I love fall. It’s the time of year when some of the best fruits and vegetables are available. I read this recipe from Undressed Skeleton and decided to give it a whirl.
- 2 apples (I used Granny Smith ones)
- ½ vanilla extract
- ¼ cup pumpkin puree
- ¼ cup walnuts
- ½ cup quinoa (cooked)
- 2 cinnamon sticks
- Agave necter
- Olive oil
- Ground cinnamon
- Sugar/Cinnamon sugar
- Preheat the oven to 350
Core the apples. This was the tough part for me as I don’t have a corer. I used a paring knife and a spoon to get the core out
Place the apples on a pan (I used a small loaf pan) Place cinnamon sticks in the center and drizzle the apples with olive oil and agave nectar.Scatter some walnuts on the pan. They will toast as the apples bake. Place the pan in the oven and bake for 26 minutes
Prepare the quinoa as instructed on the box. Once cooked, stir in pumpkin puree, vanilla extract, a few dashes of cinnamon, a bit of agave nectar, and sugar or cinnamon sugar to taste.
Once the apples are done baking, place them on a separate plate and mix the walnuts around on the pan. Place the pan back in the oven for 5 minutes
Fill the apples with the quinoa. Remove the walnuts from the oven and top the apples with them. Sprinkle agave nectar and cinnamon/cinnamon sugar on top.
They tasted great and they made the house smell like fall. Again, credit goes to Undressed Skeleton for this great, fairly quick recipe.
38th Marine Corps Marathon – October 27, 2013
Race recap in entry below!
The Marine Corps Marathon. The marathon I was exposed to at a runDisney expo and immediately knew I had to sign up for. I had initially signed up for the 2012 race but had to defer due to my husband being gone. I didn’t have anyone to watch Isabella (who was almost 4 months at the time). I resigned and paid the deferment fee. I signed up first thing FEB 2013 and was excited to run it in a few months.
We headed up to DC the day before for packet pick up. I, unfortunately, could not leave earlier due to work but was still glad I could make it on the Saturday. Packet pick up was at the DC Armory and it was a complete zoo. The line wrapped around the building and then wove around in an s-pattern on the grassy lot. It was a doozy. It did, however, move quickly and we were in the tent in about an hour (which is magnificently quick given the number of people there). The Marines were super polite and amazing, keeping in par with their reputation. After we got my number, we went over to the expo. The line for security check was insane there as well. However, since we are both active duty, there was a line for all active duty service members that was way short and only took about 5 minutes to get through (yay for being military!).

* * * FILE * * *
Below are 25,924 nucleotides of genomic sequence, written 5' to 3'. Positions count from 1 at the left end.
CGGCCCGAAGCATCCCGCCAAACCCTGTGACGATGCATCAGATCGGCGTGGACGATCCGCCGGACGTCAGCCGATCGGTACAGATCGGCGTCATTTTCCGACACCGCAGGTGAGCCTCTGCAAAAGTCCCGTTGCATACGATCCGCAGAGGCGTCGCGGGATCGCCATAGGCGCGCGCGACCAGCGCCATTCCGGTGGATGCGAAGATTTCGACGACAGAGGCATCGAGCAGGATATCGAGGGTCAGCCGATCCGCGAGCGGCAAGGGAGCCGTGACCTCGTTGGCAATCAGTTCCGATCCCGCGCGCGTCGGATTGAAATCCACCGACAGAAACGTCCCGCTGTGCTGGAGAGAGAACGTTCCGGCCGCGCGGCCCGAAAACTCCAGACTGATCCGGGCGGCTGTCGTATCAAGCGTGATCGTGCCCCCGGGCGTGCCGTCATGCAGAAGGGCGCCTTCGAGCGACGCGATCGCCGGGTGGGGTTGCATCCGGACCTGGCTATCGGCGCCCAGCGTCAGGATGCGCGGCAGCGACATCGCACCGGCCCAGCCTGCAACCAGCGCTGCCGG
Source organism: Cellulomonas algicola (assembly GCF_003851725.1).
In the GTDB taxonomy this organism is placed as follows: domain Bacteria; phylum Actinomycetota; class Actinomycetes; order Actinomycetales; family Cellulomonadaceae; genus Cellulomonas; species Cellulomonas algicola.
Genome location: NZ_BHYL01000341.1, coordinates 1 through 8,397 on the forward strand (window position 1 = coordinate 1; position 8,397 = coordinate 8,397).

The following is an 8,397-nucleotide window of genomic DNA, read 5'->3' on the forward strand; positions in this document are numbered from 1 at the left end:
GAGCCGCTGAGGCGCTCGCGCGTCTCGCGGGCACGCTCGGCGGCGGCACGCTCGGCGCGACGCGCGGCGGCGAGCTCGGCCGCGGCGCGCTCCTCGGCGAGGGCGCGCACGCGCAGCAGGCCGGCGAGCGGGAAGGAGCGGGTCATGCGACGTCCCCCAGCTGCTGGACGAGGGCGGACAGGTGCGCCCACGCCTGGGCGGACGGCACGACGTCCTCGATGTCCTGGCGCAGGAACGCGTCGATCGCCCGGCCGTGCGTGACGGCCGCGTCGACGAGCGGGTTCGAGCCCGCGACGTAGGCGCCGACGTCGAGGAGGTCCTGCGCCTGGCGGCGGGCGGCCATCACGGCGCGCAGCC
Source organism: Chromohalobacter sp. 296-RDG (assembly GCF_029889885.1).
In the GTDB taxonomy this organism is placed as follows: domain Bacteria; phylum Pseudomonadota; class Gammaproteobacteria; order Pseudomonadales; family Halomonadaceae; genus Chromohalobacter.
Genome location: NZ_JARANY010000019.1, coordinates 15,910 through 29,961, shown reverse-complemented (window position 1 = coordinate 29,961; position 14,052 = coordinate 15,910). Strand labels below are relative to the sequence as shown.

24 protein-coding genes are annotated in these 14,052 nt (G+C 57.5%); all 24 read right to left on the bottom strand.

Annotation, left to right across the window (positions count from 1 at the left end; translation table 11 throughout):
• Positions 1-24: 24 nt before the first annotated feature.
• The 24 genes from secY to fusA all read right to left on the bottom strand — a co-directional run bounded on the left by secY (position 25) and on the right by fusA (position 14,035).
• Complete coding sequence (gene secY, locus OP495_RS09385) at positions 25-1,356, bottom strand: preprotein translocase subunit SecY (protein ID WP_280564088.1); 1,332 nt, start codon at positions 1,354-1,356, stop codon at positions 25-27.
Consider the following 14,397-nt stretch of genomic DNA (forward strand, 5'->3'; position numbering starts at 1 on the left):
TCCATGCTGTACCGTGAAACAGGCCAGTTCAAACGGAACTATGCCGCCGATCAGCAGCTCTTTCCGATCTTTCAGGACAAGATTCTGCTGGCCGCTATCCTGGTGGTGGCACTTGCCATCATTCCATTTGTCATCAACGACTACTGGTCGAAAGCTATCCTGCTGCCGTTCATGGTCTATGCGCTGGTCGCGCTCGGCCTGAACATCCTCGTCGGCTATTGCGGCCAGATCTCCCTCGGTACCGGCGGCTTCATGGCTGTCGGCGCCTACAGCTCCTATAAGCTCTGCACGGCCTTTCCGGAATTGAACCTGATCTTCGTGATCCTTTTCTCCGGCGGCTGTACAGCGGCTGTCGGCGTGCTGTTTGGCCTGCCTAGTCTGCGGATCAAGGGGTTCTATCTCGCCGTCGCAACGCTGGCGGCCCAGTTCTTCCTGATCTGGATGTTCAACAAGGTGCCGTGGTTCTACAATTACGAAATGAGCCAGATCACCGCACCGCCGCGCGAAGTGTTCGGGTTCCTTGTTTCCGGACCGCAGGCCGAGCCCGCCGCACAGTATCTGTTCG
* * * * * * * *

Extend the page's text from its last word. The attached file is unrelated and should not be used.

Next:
I went and grabbed my uni-sex race shirt. It’s a nice mock turtleneck with the globe and anchor on the neck. I loved it immediately though I heard many complain about it being too warm to actually use for running in. I don’t usually use the shirts I get at races for that so that didn’t bother me at all. The wonderful sergeant gave me a size small although he told me he would have rather have given me an extra small but they ran out the day before. I told him it was no worry as I was just glad to get a shirt. It made me smile simply because he, and all the other Marines I spoke to that day and on race day, were so personable.
I headed over to the Brooks store to see what kind of race gear they had as I wanted something to commemorate the race. They ran out of absolutely everything. However, they did have some Brooks track jackets left in the small size so I lucked out on that end. There were many unhappy females there, though, because the shop was completely out of medium and large sizes. For once being fairly small paid off, lol. After I was done there we headed back to our hotel because, well, I was getting overwhelmed with the number of people there. I don’t fair well in crowds (yay social anxiety!) and I was getting stressed out by the enormous hustle and bustle there. I was so glad to get going…
We stayed at a Marriot that was a block from the Metro and grabbed dinner from Whole Foods. I got my things ready for the next day and then headed to bed with a few butterflies in my stomach.
Race day was INSANE. The Metro wasn’t horrible because we got on a stop before the place where apparently everyone was staying at. We we got to the Pentagon, there was a huge line/mass of people walking towards the pre-race staging area. It was crazy. After figuring out my way around, I headed towards the start area to get through security in enough time. My husband headed back to the hotel with the baby and later recounted to me that the crowds had gotten worse in the Metro and walk towards the pre-race area. Holy cow!
I got to my corral in enough time that I could pick where I wanted to stand. It was a self-corralled event which I found interesting due to the number of people that were going to run it. It was also a single start run, not a wave start. The corrals didn’t get overwhelmingly heavy until 15 minutes prior to the start. They had a famous choir sing the National Anthem and military parachutists came in carrying the flags for all the branches of service and the largest flag in the US: a 7900 sq ft flag. It was ridiculously large! After that the holwitzer was shot and off we were!